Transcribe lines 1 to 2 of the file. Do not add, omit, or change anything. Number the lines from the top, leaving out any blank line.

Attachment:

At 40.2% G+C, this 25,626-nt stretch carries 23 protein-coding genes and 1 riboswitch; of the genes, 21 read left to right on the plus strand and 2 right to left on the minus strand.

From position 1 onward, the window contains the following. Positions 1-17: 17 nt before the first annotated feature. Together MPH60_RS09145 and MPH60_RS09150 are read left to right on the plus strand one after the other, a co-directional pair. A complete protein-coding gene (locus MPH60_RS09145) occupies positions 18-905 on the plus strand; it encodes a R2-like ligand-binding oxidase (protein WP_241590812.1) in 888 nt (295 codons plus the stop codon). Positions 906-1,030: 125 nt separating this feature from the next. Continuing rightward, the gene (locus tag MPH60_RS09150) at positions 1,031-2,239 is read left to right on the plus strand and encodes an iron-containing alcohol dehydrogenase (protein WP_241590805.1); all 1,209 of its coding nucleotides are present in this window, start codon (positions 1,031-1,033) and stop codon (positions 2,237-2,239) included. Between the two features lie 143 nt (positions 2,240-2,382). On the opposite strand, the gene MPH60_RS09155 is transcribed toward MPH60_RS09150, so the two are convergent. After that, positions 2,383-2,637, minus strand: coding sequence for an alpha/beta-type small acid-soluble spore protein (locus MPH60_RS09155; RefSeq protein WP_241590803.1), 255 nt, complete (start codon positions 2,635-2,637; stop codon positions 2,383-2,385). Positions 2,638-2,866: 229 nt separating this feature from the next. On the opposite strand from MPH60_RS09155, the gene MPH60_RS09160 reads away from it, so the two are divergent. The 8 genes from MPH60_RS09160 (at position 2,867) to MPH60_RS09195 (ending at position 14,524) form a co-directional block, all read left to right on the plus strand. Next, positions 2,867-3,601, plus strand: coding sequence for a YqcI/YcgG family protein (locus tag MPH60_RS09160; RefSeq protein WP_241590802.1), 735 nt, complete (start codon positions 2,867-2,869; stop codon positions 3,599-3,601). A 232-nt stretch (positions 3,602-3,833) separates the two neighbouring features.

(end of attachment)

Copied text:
At 40.2% G+C, this 25,626-nt stretch carries 23 protein-coding genes and 1 riboswitch; of the genes, 21 read left to right on the plus strand and 2 right to left on the minus strand.

From position 1 onward, the window contains the following. Positions 1-17: 17 nt before the first annotated feature. Together MPH60_RS09145 and MPH60_RS09150 are read left to right on the plus strand one after the other, a co-directional pair. A complete protein-coding gene (locus MPH60_RS09145) occupies positions 18-905 on the plus strand; it encodes a R2-like ligand-binding oxidase (protein WP_241590812.1) in 888 nt (295 codons plus the stop codon). Positions 906-1,030: 125 nt separating this feature from the next. Continuing rightward, the gene (locus tag MPH60_RS09150) at positions 1,031-2,239 is read left to right on the plus strand and encodes an iron-containing alcohol dehydrogenase (protein WP_241590805.1); all 1,209 of its coding nucleotides are present in this window, start codon (positions 1,031-1,033) and stop codon (positions 2,237-2,239) included. Between the two features lie 143 nt (positions 2,240-2,382). On the opposite strand, the gene MPH60_RS09155 is transcribed toward MPH60_RS09150, so the two are convergent. After that, positions 2,383-2,637, minus strand: coding sequence for an alpha/beta-type small acid-soluble spore protein (locus MPH60_RS09155; RefSeq protein WP_241590803.1), 255 nt, complete (start codon positions 2,635-2,637; stop codon positions 2,383-2,385). Positions 2,638-2,866: 229 nt separating this feature from the next. On the opposite strand from MPH60_RS09155, the gene MPH60_RS09160 reads away from it, so the two are divergent. The 8 genes from MPH60_RS09160 (at position 2,867) to MPH60_RS09195 (ending at position 14,524) form a co-directional block, all read left to right on the plus strand. Next, positions 2,867-3,601, plus strand: coding sequence for a YqcI/YcgG family protein (locus tag MPH60_RS09160; RefSeq protein WP_241590802.1), 735 nt, complete (start codon positions 2,867-2,869; stop codon positions 3,599-3,601). A 232-nt stretch (positions 3,602-3,833) separates the two neighbouring features.